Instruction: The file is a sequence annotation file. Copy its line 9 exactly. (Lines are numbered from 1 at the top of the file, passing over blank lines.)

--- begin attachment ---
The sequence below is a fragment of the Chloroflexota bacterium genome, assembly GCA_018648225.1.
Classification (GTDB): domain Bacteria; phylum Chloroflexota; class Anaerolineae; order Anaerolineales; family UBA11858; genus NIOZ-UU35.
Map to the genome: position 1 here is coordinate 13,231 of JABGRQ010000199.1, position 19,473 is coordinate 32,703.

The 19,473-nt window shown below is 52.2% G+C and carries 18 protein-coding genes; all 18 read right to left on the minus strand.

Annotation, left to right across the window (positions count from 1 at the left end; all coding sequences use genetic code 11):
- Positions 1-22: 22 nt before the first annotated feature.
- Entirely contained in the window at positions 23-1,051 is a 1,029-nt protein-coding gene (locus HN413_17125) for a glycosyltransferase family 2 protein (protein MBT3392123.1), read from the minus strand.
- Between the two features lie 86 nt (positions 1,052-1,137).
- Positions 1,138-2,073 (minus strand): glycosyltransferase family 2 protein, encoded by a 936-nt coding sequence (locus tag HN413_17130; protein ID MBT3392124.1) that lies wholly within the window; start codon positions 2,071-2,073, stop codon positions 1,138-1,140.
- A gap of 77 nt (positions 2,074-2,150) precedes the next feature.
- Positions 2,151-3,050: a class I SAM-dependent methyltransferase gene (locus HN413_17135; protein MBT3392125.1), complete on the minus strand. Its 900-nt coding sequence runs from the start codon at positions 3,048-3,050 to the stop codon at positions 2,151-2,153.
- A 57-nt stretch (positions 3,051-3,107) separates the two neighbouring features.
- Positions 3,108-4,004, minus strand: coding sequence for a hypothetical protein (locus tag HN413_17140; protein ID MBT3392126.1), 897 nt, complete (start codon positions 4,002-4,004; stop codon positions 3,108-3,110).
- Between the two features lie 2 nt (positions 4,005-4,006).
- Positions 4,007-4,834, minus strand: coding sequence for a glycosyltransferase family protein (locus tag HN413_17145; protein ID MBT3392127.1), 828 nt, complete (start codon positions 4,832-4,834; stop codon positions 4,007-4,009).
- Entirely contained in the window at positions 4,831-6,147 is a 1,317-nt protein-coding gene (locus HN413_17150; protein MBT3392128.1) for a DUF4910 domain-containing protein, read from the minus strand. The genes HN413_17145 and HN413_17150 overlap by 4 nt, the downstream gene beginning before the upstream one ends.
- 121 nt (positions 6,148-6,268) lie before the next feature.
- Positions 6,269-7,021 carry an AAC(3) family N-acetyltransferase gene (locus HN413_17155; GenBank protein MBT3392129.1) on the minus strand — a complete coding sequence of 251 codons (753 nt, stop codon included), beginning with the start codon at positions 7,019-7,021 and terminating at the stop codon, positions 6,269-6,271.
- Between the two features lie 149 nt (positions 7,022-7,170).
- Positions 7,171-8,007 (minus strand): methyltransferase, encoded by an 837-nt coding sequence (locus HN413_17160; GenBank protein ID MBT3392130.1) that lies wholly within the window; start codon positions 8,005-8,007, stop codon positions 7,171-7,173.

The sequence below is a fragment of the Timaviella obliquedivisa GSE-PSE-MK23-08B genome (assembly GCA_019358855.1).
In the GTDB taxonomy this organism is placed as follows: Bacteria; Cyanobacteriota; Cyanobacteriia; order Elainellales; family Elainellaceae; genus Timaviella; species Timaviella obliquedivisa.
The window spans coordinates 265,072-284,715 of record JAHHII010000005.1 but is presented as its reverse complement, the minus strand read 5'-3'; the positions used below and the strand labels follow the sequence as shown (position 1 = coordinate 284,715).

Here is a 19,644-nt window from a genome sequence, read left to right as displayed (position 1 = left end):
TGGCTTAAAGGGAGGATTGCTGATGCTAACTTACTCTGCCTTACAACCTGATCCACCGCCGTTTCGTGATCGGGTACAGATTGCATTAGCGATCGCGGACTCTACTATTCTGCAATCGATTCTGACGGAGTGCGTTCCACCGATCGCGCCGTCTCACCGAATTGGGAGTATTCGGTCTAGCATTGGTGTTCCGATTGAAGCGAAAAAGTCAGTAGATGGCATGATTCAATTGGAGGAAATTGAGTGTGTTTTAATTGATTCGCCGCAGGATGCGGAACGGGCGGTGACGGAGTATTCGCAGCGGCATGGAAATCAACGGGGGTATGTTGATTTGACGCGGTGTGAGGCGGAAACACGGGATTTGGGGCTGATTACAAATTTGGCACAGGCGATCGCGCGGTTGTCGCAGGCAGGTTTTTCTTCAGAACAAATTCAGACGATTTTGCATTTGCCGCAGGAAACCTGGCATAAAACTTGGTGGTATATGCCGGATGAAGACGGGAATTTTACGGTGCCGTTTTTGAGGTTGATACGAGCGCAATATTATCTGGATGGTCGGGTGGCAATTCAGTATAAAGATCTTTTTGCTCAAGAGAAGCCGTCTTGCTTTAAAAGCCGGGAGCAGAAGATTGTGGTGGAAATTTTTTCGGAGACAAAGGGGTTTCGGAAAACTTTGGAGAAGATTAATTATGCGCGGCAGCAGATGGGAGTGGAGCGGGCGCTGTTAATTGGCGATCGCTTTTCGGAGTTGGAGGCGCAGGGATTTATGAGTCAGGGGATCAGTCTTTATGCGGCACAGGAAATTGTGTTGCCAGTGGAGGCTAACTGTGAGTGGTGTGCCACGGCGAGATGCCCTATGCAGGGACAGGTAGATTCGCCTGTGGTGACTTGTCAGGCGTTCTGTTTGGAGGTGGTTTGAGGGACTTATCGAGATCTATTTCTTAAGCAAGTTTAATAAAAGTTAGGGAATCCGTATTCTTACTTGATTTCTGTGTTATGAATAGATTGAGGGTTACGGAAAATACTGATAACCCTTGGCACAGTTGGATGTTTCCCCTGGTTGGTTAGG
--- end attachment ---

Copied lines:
- Positions 1,138-2,073 (minus strand): glycosyltransferase family 2 protein, encoded by a 936-nt coding sequence (locus tag HN413_17130; protein ID MBT3392124.1) that lies wholly within the window; start codon positions 2,071-2,073, stop codon positions 1,138-1,140.